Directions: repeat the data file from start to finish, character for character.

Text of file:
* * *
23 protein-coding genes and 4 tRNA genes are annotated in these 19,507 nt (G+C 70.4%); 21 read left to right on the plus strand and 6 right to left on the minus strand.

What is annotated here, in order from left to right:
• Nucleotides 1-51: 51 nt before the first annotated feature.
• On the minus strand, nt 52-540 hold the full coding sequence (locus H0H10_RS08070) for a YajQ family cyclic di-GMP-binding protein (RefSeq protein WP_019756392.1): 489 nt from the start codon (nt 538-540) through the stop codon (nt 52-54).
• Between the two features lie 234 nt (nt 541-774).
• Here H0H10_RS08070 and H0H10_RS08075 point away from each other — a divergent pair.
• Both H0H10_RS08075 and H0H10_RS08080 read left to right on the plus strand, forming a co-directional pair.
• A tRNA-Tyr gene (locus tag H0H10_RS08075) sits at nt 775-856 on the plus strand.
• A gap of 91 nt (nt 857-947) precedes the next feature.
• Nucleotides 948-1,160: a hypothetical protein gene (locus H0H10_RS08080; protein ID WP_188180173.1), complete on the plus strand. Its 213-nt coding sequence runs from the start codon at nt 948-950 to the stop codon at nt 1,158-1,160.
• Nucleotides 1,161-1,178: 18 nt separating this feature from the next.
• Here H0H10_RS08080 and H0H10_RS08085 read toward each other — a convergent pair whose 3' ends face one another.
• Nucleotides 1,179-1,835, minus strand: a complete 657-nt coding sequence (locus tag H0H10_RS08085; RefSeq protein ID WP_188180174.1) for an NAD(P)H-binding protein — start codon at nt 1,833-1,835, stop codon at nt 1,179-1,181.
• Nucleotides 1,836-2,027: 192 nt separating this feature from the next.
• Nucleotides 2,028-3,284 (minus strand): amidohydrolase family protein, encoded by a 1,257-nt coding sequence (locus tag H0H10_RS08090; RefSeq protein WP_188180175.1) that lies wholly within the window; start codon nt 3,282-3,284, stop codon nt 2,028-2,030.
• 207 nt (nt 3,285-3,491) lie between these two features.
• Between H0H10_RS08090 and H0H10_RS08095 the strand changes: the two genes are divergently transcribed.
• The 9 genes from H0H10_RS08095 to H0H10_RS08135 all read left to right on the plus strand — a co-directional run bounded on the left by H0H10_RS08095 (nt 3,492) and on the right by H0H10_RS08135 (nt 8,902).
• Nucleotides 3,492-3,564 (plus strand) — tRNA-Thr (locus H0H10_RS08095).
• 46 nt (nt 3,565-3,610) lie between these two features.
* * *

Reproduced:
23 protein-coding genes and 4 tRNA genes are annotated in these 19,507 nt (G+C 70.4%); 21 read left to right on the plus strand and 6 right to left on the minus strand.

What is annotated here, in order from left to right:
• Nucleotides 1-51: 51 nt before the first annotated feature.
• On the minus strand, nt 52-540 hold the full coding sequence (locus H0H10_RS08070) for a YajQ family cyclic di-GMP-binding protein (RefSeq protein WP_019756392.1): 489 nt from the start codon (nt 538-540) through the stop codon (nt 52-54).
• Between the two features lie 234 nt (nt 541-774).
• Here H0H10_RS08070 and H0H10_RS08075 point away from each other — a divergent pair.
• Both H0H10_RS08075 and H0H10_RS08080 read left to right on the plus strand, forming a co-directional pair.
• A tRNA-Tyr gene (locus tag H0H10_RS08075) sits at nt 775-856 on the plus strand.
• A gap of 91 nt (nt 857-947) precedes the next feature.
• Nucleotides 948-1,160: a hypothetical protein gene (locus H0H10_RS08080; protein ID WP_188180173.1), complete on the plus strand. Its 213-nt coding sequence runs from the start codon at nt 948-950 to the stop codon at nt 1,158-1,160.
• Nucleotides 1,161-1,178: 18 nt separating this feature from the next.
• Here H0H10_RS08080 and H0H10_RS08085 read toward each other — a convergent pair whose 3' ends face one another.
• Nucleotides 1,179-1,835, minus strand: a complete 657-nt coding sequence (locus tag H0H10_RS08085; RefSeq protein ID WP_188180174.1) for an NAD(P)H-binding protein — start codon at nt 1,833-1,835, stop codon at nt 1,179-1,181.
• Nucleotides 1,836-2,027: 192 nt separating this feature from the next.
• Nucleotides 2,028-3,284 (minus strand): amidohydrolase family protein, encoded by a 1,257-nt coding sequence (locus tag H0H10_RS08090; RefSeq protein WP_188180175.1) that lies wholly within the window; start codon nt 3,282-3,284, stop codon nt 2,028-2,030.
• 207 nt (nt 3,285-3,491) lie between these two features.
• Between H0H10_RS08090 and H0H10_RS08095 the strand changes: the two genes are divergently transcribed.
• The 9 genes from H0H10_RS08095 to H0H10_RS08135 all read left to right on the plus strand — a co-directional run bounded on the left by H0H10_RS08095 (nt 3,492) and on the right by H0H10_RS08135 (nt 8,902).
• Nucleotides 3,492-3,564 (plus strand) — tRNA-Thr (locus H0H10_RS08095).
• 46 nt (nt 3,565-3,610) lie between these two features.